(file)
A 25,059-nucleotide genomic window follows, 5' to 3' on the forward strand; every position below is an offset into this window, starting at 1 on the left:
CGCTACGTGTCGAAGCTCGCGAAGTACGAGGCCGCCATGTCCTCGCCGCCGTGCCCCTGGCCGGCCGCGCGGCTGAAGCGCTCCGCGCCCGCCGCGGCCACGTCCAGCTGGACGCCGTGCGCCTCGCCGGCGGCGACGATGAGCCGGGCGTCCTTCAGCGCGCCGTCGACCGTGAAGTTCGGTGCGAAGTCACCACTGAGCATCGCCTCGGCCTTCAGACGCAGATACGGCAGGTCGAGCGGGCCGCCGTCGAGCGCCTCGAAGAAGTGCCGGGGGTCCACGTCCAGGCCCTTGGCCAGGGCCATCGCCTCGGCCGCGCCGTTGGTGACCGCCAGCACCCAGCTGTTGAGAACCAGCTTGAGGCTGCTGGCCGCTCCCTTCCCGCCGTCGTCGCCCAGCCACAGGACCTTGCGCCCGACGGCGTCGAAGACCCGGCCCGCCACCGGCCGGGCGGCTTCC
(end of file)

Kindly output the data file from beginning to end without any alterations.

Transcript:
A 25,059-nucleotide genomic window follows, 5' to 3' on the forward strand; every position below is an offset into this window, starting at 1 on the left:
CGCTACGTGTCGAAGCTCGCGAAGTACGAGGCCGCCATGTCCTCGCCGCCGTGCCCCTGGCCGGCCGCGCGGCTGAAGCGCTCCGCGCCCGCCGCGGCCACGTCCAGCTGGACGCCGTGCGCCTCGCCGGCGGCGACGATGAGCCGGGCGTCCTTCAGCGCGCCGTCGACCGTGAAGTTCGGTGCGAAGTCACCACTGAGCATCGCCTCGGCCTTCAGACGCAGATACGGCAGGTCGAGCGGGCCGCCGTCGAGCGCCTCGAAGAAGTGCCGGGGGTCCACGTCCAGGCCCTTGGCCAGGGCCATCGCCTCGGCCGCGCCGTTGGTGACCGCCAGCACCCAGCTGTTGAGAACCAGCTTGAGGCTGCTGGCCGCTCCCTTCCCGCCGTCGTCGCCCAGCCACAGGACCTTGCGCCCGACGGCGTCGAAGACCCGGCCCGCCACCGGCCGGGCGGCTTCC